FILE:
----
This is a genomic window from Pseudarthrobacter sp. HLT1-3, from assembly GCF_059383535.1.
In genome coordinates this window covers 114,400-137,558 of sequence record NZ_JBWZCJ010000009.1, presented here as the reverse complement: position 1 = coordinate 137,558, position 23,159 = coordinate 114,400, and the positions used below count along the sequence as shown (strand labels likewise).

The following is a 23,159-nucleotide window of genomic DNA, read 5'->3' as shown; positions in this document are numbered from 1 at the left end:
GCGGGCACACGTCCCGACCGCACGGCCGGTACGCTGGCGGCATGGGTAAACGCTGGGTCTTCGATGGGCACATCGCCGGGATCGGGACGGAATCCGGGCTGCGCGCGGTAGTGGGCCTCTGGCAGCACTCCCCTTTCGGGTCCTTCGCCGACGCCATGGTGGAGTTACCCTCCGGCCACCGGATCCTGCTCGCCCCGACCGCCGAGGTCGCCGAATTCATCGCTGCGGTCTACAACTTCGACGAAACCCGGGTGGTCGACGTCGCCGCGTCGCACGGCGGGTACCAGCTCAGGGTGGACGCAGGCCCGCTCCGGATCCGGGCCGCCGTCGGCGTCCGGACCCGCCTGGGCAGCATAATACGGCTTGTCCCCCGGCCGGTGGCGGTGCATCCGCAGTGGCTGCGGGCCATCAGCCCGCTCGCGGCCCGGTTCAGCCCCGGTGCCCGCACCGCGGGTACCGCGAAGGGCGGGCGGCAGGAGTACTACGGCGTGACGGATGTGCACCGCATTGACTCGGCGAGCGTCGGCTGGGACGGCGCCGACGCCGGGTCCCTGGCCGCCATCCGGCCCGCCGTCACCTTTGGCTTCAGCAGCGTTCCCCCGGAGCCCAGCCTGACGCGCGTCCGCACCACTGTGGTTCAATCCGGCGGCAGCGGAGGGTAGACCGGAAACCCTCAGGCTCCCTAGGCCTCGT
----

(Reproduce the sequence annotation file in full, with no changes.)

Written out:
This is a genomic window from Pseudarthrobacter sp. HLT1-3, from assembly GCF_059383535.1.
In genome coordinates this window covers 114,400-137,558 of sequence record NZ_JBWZCJ010000009.1, presented here as the reverse complement: position 1 = coordinate 137,558, position 23,159 = coordinate 114,400, and the positions used below count along the sequence as shown (strand labels likewise).

The following is a 23,159-nucleotide window of genomic DNA, read 5'->3' as shown; positions in this document are numbered from 1 at the left end:
GCGGGCACACGTCCCGACCGCACGGCCGGTACGCTGGCGGCATGGGTAAACGCTGGGTCTTCGATGGGCACATCGCCGGGATCGGGACGGAATCCGGGCTGCGCGCGGTAGTGGGCCTCTGGCAGCACTCCCCTTTCGGGTCCTTCGCCGACGCCATGGTGGAGTTACCCTCCGGCCACCGGATCCTGCTCGCCCCGACCGCCGAGGTCGCCGAATTCATCGCTGCGGTCTACAACTTCGACGAAACCCGGGTGGTCGACGTCGCCGCGTCGCACGGCGGGTACCAGCTCAGGGTGGACGCAGGCCCGCTCCGGATCCGGGCCGCCGTCGGCGTCCGGACCCGCCTGGGCAGCATAATACGGCTTGTCCCCCGGCCGGTGGCGGTGCATCCGCAGTGGCTGCGGGCCATCAGCCCGCTCGCGGCCCGGTTCAGCCCCGGTGCCCGCACCGCGGGTACCGCGAAGGGCGGGCGGCAGGAGTACTACGGCGTGACGGATGTGCACCGCATTGACTCGGCGAGCGTCGGCTGGGACGGCGCCGACGCCGGGTCCCTGGCCGCCATCCGGCCCGCCGTCACCTTTGGCTTCAGCAGCGTTCCCCCGGAGCCCAGCCTGACGCGCGTCCGCACCACTGTGGTTCAATCCGGCGGCAGCGGAGGGTAGACCGGAAACCCTCAGGCTCCCTAGGCCTCGT